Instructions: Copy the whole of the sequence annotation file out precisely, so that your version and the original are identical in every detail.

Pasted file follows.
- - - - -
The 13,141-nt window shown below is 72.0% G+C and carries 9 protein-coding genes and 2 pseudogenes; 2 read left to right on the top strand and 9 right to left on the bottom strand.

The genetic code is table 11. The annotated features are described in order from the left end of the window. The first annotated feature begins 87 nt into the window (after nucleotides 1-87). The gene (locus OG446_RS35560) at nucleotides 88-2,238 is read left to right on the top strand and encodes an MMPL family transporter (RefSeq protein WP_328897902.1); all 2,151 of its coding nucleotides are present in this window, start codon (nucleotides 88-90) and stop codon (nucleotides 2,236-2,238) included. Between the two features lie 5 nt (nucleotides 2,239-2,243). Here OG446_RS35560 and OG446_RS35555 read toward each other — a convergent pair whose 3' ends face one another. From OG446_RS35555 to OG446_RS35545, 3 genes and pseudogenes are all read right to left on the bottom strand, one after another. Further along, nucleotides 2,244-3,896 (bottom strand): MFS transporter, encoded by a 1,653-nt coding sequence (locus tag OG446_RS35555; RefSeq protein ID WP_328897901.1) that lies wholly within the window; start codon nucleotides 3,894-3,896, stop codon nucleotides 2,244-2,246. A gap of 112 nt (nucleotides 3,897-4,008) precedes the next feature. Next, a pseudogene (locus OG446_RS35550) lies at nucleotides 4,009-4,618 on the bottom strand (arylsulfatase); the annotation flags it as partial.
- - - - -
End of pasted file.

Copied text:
The 13,141-nt window shown below is 72.0% G+C and carries 9 protein-coding genes and 2 pseudogenes; 2 read left to right on the top strand and 9 right to left on the bottom strand.

The genetic code is table 11. The annotated features are described in order from the left end of the window. The first annotated feature begins 87 nt into the window (after nucleotides 1-87). The gene (locus OG446_RS35560) at nucleotides 88-2,238 is read left to right on the top strand and encodes an MMPL family transporter (RefSeq protein WP_328897902.1); all 2,151 of its coding nucleotides are present in this window, start codon (nucleotides 88-90) and stop codon (nucleotides 2,236-2,238) included. Between the two features lie 5 nt (nucleotides 2,239-2,243). Here OG446_RS35560 and OG446_RS35555 read toward each other — a convergent pair whose 3' ends face one another. From OG446_RS35555 to OG446_RS35545, 3 genes and pseudogenes are all read right to left on the bottom strand, one after another. Further along, nucleotides 2,244-3,896 (bottom strand): MFS transporter, encoded by a 1,653-nt coding sequence (locus tag OG446_RS35555; RefSeq protein ID WP_328897901.1) that lies wholly within the window; start codon nucleotides 3,894-3,896, stop codon nucleotides 2,244-2,246. A gap of 112 nt (nucleotides 3,897-4,008) precedes the next feature. Next, a pseudogene (locus OG446_RS35550) lies at nucleotides 4,009-4,618 on the bottom strand (arylsulfatase); the annotation flags it as partial.